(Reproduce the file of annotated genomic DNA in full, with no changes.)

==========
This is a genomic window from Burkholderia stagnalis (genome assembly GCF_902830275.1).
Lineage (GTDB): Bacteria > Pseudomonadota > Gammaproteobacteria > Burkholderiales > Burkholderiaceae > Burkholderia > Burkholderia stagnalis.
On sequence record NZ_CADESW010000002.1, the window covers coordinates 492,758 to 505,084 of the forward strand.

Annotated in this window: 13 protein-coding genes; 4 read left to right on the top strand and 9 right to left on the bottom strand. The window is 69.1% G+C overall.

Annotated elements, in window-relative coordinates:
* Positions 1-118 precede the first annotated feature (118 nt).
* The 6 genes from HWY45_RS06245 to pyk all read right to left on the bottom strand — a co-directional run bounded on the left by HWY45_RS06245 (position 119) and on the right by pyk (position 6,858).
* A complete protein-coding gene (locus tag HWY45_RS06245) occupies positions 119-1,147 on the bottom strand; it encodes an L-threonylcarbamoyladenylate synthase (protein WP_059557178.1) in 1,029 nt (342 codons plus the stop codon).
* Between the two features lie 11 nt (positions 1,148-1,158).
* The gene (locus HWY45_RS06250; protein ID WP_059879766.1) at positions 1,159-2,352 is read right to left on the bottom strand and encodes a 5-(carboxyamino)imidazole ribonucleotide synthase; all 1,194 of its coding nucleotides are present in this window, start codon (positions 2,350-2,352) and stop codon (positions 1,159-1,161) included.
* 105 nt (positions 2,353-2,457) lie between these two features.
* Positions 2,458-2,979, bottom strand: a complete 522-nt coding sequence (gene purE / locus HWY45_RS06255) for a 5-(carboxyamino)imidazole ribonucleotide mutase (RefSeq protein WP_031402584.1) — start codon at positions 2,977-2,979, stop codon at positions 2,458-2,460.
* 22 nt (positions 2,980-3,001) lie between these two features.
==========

This is a genomic window from Burkholderia stagnalis (genome assembly GCF_902830275.1).
Lineage (GTDB): Bacteria > Pseudomonadota > Gammaproteobacteria > Burkholderiales > Burkholderiaceae > Burkholderia > Burkholderia stagnalis.
On sequence record NZ_CADESW010000002.1, the window covers coordinates 492,758 to 505,084 of the forward strand.

Annotated in this window: 13 protein-coding genes; 4 read left to right on the top strand and 9 right to left on the bottom strand. The window is 69.1% G+C overall.

Annotated elements, in window-relative coordinates:
* Positions 1-118 precede the first annotated feature (118 nt).
* The 6 genes from HWY45_RS06245 to pyk all read right to left on the bottom strand — a co-directional run bounded on the left by HWY45_RS06245 (position 119) and on the right by pyk (position 6,858).
* A complete protein-coding gene (locus tag HWY45_RS06245) occupies positions 119-1,147 on the bottom strand; it encodes an L-threonylcarbamoyladenylate synthase (protein WP_059557178.1) in 1,029 nt (342 codons plus the stop codon).
* Between the two features lie 11 nt (positions 1,148-1,158).
* The gene (locus HWY45_RS06250; protein ID WP_059879766.1) at positions 1,159-2,352 is read right to left on the bottom strand and encodes a 5-(carboxyamino)imidazole ribonucleotide synthase; all 1,194 of its coding nucleotides are present in this window, start codon (positions 2,350-2,352) and stop codon (positions 1,159-1,161) included.
* 105 nt (positions 2,353-2,457) lie between these two features.
* Positions 2,458-2,979, bottom strand: a complete 522-nt coding sequence (gene purE / locus HWY45_RS06255) for a 5-(carboxyamino)imidazole ribonucleotide mutase (RefSeq protein WP_031402584.1) — start codon at positions 2,977-2,979, stop codon at positions 2,458-2,460.
* 22 nt (positions 2,980-3,001) lie between these two features.